Facing cancer alone: Immigration callously rejects caring son’s visa application

A disabled Lebanese woman is undergoing an aggressive treatment plan that requires daily radiation and weekly chemotherapy. But her family are prohibited from entering Denmark

Samia Farhat with two of her three sons (third is in image in story) who Denmark has prevented from visiting her
October 1st, 2022 5:46 am| by Lara Bodger
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A woman with limited vision has been denied a visit from her children as she battles life-threatening cervical cancer. 

Based overseas, they might be denied a chance to see their mother before it is too late.  

Spread to lymph nodes
Samia Farhat, who is in her 50s, moved to Denmark in 2013 from Lebanon. She was diagnosed with cancer in January 2022. 

The disease is now at an advanced stage and has spread to her lymph nodes – necessitating an aggressive treatment plan that requires daily radiation and weekly chemotherapy. 

Despite countless visa applications, Farhat’s three adult sons have not been able to visit their mother in her new home. 

Lebanon is regarded as a high-risk country for immigration by the Danish authorities, but the law states that in circumstances of life-threatening illness, a visa can be granted. 

However, despite letters from Farhat’s GP, oncologist and psychologist describing her condition, the application of one of her sons, the Beirut-based political journalist Hussein El Hajj Hassan, has been denied on the basis there was no proof of the exceptional circumstances. 

Rejection “incomprehensible”
Hassan’s subsequent appeal was then rejected by the Immigration Appeals Board due to “reasonable doubts” about his intention to leave Denmark following the visit.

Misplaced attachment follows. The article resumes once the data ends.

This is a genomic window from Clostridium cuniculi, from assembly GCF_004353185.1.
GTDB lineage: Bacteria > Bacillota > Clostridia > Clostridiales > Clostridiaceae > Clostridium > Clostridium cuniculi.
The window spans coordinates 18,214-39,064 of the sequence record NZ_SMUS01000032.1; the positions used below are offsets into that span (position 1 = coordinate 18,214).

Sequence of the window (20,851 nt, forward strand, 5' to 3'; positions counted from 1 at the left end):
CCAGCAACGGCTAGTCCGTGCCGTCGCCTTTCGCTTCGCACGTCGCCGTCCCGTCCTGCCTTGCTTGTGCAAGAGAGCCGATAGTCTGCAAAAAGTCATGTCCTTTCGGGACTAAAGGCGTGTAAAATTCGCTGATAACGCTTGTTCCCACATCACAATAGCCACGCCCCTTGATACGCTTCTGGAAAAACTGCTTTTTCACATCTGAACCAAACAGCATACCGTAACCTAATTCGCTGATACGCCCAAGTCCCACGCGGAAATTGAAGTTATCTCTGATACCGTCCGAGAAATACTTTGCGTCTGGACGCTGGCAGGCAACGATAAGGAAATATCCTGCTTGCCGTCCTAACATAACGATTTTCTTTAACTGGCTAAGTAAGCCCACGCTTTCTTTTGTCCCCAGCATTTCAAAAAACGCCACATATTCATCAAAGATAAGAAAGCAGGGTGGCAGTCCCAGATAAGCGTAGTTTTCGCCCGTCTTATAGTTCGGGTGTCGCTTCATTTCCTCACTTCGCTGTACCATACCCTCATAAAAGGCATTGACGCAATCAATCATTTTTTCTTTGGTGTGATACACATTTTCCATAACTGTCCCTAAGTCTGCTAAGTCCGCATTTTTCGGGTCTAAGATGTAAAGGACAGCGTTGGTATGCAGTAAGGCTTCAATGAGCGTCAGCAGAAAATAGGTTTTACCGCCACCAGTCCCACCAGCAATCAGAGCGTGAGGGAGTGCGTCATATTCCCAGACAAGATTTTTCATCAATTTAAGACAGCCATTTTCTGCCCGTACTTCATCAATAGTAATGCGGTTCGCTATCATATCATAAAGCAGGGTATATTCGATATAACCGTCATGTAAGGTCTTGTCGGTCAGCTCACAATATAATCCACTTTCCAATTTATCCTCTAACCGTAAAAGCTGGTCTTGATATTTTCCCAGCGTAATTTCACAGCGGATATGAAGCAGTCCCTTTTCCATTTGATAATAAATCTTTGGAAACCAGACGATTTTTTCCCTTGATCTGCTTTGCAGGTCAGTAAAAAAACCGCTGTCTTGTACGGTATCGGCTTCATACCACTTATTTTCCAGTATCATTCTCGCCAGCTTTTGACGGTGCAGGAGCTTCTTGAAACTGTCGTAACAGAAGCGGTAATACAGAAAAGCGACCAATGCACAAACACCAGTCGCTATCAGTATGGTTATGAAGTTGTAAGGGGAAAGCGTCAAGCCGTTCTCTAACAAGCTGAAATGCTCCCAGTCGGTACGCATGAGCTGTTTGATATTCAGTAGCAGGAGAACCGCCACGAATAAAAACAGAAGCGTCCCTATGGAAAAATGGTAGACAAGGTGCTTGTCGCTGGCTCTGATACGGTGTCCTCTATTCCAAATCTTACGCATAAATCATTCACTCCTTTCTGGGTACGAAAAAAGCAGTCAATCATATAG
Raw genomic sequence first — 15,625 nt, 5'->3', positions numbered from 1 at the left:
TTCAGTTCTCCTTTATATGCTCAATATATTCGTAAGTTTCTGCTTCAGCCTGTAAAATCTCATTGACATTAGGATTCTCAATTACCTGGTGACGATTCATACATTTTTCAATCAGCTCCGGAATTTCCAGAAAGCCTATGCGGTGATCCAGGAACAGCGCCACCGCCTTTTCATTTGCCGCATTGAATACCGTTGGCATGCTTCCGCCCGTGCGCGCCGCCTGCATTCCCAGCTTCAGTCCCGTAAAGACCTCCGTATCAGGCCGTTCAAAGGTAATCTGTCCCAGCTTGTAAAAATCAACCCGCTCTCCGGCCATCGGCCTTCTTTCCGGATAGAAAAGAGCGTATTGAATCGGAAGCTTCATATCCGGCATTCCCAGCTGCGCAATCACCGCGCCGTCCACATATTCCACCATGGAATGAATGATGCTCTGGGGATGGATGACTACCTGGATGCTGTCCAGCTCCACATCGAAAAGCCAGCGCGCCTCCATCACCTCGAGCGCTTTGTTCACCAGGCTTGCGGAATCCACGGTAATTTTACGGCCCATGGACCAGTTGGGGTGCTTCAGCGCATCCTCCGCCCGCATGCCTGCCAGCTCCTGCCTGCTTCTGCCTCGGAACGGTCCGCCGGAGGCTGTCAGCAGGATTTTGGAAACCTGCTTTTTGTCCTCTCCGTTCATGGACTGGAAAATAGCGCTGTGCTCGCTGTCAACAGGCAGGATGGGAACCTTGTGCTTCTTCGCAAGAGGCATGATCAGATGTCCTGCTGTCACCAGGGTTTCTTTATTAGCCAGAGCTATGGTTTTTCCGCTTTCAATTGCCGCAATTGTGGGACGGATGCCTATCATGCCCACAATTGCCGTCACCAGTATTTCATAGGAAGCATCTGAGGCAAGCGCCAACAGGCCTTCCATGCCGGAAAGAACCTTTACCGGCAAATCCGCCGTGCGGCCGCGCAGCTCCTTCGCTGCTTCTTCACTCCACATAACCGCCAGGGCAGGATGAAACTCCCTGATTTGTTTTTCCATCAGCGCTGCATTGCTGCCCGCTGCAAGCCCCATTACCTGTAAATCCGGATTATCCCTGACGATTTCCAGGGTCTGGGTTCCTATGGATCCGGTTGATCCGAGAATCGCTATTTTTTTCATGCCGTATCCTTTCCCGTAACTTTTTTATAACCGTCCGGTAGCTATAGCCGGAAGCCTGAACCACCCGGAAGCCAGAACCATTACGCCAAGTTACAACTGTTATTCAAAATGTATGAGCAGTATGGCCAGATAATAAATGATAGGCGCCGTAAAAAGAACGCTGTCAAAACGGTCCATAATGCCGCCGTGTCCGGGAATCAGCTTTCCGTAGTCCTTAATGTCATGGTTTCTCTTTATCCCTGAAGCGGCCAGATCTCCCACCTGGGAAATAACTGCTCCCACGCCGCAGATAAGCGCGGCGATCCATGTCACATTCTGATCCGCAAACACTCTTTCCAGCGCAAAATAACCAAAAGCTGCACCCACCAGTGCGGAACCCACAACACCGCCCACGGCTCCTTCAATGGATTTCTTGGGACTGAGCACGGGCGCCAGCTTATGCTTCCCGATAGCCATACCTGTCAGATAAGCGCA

Hassan contends that this to be solely down to assumptions made about his Lebanese nationality. 

Dr Trine Jakobi Nøttrup, Farhat’s oncologist, is bewildered.

“It is completely incomprehensible to me that Samia Farhat’s son has not been granted a visa to visit his mother,” he said.

“Samia Farhat has a life-threatening illness and is completely and utterly dependent on help and support.”

The third brother

Disabled and alone 
In Denmark, Farhat is regarded as disabled, as she only has three percent vision in her eyes. This makes it difficult to maintain a normal life and take care of herself. She lives alone and has been unable to prepare healthy food to support her healing. 

Hassan described the turmoil his mother has been facing: “My mom went through all this by herself; it was so exhausting for her. She didn’t even have the appetite to drink water after her treatments.”

Despite the chemotherapy, the cancer is continuing to grow and is spreading all over Farhat’s body. 

The treatments have also left her with severe side-effects, described by Dr Nøttrup as including severe tinnitus, muscle pain, nausea, a reduced appetite, fatigue and sensory disturbances. 

State’s stance misguided
Hassan works as a journalist but has been prioritising supporting his mother emotionally as he cannot be there in person. 

He’s attempted to keep her spirits up by calling her daily, “staying on all day, just so she had the sense that there was someone on the other side listening to her … otherwise, she wouldn’t have survived, as she told me once.”

Farhat is currently undergoing another round of chemotherapy, but without family support, Dr Nøttrup is pessimistic about her prospects: “I have great concerns about whether she will manage on her own without the support of her family”. 

The Immigration Appeals Board suggests that Hassan can reapply for a Schengen visa if his mother’s condition has worsened. However, in the time that the new application will take to be lodged, Hassan fears it will be too late. 

“They’re not considering her fundamental human rights and rights as a patient. She’s at a very advanced stage of cancer, and she needs someone by her side to fight this battle and to win. This is the priority, not anything else,” he said.

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